Turning to the smaller companies however, Cramer recommended both Alkermes ( ALKS) and Amylin Pharmaceuticals ( AMLN). He said both companies are jointly working on Bydureon, a revolutionary once-a-week injection to control diabetes. Cramer said the drug could be a $2 billion opportunity.

Cramer said Alkermes is the low-risk way to play Bydureon, as the company will not be taking on the costs of manufacturing the drug if approved. The company also has an anti addiction drug which is a $300 million opportunity.

Amylin, on the other hand, has more risk if Bydureon doesn't take off, said Cramer. He said this company is a longer-term play on the fight against diabetes.

No Long-Term Strategy

In the Thursday "Sell Block" segment, Cramer railed against Constellation Energy ( CEG), adding the company's CEO, Mayo Shattuck, to his "Wall of Shame" list of the worst CEOs.

Cramer said Constellation just withdrew its application for a $7.5 billion loan guarantee from the federal government to build a new nuclear power facility in Maryland. He said instead of gaining a long-term partner to build new nuclear plants, Constellation instead chose to focus on the short-term financing terms.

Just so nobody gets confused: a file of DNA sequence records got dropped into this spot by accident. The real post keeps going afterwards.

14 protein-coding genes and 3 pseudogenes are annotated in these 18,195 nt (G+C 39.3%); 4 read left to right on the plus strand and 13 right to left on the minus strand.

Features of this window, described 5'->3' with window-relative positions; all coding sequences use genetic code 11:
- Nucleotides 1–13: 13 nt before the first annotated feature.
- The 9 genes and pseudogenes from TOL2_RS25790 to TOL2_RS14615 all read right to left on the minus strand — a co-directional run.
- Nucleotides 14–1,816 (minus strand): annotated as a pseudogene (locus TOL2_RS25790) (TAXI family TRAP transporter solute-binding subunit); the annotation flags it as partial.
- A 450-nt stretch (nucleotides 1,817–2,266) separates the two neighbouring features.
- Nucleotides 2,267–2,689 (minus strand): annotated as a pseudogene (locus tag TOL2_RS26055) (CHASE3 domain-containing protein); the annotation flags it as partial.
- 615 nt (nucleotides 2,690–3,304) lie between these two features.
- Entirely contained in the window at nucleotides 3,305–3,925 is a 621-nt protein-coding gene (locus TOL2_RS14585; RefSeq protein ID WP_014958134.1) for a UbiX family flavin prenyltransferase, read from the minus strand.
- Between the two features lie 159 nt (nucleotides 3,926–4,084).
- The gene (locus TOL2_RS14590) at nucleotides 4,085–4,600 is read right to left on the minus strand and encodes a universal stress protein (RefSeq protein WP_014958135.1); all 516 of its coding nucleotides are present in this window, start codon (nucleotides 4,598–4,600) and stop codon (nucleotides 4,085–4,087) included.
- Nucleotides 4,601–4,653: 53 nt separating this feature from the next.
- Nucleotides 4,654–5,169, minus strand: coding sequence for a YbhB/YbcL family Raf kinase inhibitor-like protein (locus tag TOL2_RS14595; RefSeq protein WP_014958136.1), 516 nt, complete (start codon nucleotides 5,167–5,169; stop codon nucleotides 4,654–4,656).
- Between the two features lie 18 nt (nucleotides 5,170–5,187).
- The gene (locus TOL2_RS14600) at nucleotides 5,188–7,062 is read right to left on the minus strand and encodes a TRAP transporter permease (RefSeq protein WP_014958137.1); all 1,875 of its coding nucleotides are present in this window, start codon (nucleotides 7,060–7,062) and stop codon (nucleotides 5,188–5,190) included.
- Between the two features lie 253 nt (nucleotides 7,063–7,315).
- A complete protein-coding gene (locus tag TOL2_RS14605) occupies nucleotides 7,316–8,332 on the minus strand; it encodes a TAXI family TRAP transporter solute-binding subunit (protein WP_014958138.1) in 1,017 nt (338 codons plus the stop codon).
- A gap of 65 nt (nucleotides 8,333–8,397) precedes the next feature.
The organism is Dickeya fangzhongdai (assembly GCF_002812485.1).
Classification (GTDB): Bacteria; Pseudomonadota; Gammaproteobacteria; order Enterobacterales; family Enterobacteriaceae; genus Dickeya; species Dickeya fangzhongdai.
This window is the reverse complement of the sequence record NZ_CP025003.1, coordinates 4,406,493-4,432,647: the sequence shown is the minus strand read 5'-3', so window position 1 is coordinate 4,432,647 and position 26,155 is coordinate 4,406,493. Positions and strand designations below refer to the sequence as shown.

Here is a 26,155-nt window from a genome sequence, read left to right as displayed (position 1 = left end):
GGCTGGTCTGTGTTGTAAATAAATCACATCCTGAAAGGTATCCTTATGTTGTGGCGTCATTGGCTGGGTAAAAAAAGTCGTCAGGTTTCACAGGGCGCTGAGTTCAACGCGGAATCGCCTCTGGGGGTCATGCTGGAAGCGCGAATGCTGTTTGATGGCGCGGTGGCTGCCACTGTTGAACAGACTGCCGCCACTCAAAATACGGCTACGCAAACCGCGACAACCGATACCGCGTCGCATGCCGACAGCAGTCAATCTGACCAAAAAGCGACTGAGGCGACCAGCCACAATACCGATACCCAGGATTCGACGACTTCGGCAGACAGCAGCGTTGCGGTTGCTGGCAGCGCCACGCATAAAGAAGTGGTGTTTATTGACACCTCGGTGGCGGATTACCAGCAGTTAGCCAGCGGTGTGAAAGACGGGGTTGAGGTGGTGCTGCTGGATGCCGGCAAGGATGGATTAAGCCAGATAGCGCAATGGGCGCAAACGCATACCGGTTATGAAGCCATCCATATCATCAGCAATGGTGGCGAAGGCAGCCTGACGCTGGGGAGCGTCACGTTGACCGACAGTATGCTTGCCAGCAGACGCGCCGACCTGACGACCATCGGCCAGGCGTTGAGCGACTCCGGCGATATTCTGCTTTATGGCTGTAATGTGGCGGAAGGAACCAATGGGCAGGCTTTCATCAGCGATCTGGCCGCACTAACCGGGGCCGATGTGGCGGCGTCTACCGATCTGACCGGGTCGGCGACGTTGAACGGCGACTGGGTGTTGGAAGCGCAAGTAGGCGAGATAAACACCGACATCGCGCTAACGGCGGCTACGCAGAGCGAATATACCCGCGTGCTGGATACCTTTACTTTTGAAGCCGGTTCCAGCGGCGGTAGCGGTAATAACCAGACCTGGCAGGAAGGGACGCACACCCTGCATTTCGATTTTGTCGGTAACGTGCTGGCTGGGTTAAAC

Cramer said the move shows that Constellation clearly has no long-term strategy . Back in 2008, the company's shares plummeted from $100 to just $13 a share on news of an accounting error related to its energy trading business. With the company in turmoil, Constellation turned to high profile investor Warren Buffett, only to terminate that deal weeks later at a cost of $593 million.

Cramer said while there is now speculation that Constellation may be a takeover target, he said investors simply cannot own a stock where the fundamentals are deteriorating. "This stock cannot be owned until Shattuck is gone," he said.

As a better alternative, Cramer recommended Progress Energy ( PGN), a company with better management and a 5.6% dividend yield.

More Homework

In the "Executive Decision" segment, Cramer spoke with Alfred Mann, chairman and CEO of Mannkind ( MNKD), a company working on an inhaled insulin product for diabetes, but also one that Cramer said may be too risky to invest in.